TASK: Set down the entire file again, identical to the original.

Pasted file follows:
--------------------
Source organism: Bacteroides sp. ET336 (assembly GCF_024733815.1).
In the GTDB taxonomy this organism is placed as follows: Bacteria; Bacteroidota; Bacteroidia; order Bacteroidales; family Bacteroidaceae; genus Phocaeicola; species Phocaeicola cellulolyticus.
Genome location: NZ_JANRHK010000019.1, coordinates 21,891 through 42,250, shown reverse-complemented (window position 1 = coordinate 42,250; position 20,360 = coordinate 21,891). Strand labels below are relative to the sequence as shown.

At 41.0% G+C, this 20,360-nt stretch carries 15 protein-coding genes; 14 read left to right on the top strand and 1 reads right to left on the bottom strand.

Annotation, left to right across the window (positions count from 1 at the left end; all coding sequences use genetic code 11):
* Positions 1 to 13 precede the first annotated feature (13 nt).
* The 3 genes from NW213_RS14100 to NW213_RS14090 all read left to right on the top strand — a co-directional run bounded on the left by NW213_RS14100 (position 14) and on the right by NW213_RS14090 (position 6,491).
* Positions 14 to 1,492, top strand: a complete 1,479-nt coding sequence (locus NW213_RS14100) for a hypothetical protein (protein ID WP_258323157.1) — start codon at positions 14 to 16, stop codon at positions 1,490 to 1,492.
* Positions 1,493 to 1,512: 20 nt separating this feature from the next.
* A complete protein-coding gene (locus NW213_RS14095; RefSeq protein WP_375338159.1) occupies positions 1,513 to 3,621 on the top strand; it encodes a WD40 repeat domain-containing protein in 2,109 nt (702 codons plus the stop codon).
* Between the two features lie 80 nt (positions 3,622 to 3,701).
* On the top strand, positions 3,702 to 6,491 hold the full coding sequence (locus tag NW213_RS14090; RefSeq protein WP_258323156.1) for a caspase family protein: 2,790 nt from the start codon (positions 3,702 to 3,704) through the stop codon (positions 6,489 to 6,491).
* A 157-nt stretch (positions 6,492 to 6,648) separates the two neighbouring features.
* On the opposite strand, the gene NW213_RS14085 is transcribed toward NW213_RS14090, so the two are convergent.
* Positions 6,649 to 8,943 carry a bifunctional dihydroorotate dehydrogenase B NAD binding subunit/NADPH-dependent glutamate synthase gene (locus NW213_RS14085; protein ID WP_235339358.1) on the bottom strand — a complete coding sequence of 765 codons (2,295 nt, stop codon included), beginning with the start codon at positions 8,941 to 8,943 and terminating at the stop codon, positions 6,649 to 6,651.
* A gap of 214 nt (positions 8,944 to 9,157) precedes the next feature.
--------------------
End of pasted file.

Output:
Source organism: Bacteroides sp. ET336 (assembly GCF_024733815.1).
In the GTDB taxonomy this organism is placed as follows: Bacteria; Bacteroidota; Bacteroidia; order Bacteroidales; family Bacteroidaceae; genus Phocaeicola; species Phocaeicola cellulolyticus.
Genome location: NZ_JANRHK010000019.1, coordinates 21,891 through 42,250, shown reverse-complemented (window position 1 = coordinate 42,250; position 20,360 = coordinate 21,891). Strand labels below are relative to the sequence as shown.

At 41.0% G+C, this 20,360-nt stretch carries 15 protein-coding genes; 14 read left to right on the top strand and 1 reads right to left on the bottom strand.

Annotation, left to right across the window (positions count from 1 at the left end; all coding sequences use genetic code 11):
* Positions 1 to 13 precede the first annotated feature (13 nt).
* The 3 genes from NW213_RS14100 to NW213_RS14090 all read left to right on the top strand — a co-directional run bounded on the left by NW213_RS14100 (position 14) and on the right by NW213_RS14090 (position 6,491).
* Positions 14 to 1,492, top strand: a complete 1,479-nt coding sequence (locus NW213_RS14100) for a hypothetical protein (protein ID WP_258323157.1) — start codon at positions 14 to 16, stop codon at positions 1,490 to 1,492.
* Positions 1,493 to 1,512: 20 nt separating this feature from the next.
* A complete protein-coding gene (locus NW213_RS14095; RefSeq protein WP_375338159.1) occupies positions 1,513 to 3,621 on the top strand; it encodes a WD40 repeat domain-containing protein in 2,109 nt (702 codons plus the stop codon).
* Between the two features lie 80 nt (positions 3,622 to 3,701).
* On the top strand, positions 3,702 to 6,491 hold the full coding sequence (locus tag NW213_RS14090; RefSeq protein WP_258323156.1) for a caspase family protein: 2,790 nt from the start codon (positions 3,702 to 3,704) through the stop codon (positions 6,489 to 6,491).
* A 157-nt stretch (positions 6,492 to 6,648) separates the two neighbouring features.
* On the opposite strand, the gene NW213_RS14085 is transcribed toward NW213_RS14090, so the two are convergent.
* Positions 6,649 to 8,943 carry a bifunctional dihydroorotate dehydrogenase B NAD binding subunit/NADPH-dependent glutamate synthase gene (locus NW213_RS14085; protein ID WP_235339358.1) on the bottom strand — a complete coding sequence of 765 codons (2,295 nt, stop codon included), beginning with the start codon at positions 8,941 to 8,943 and terminating at the stop codon, positions 6,649 to 6,651.
* A gap of 214 nt (positions 8,944 to 9,157) precedes the next feature.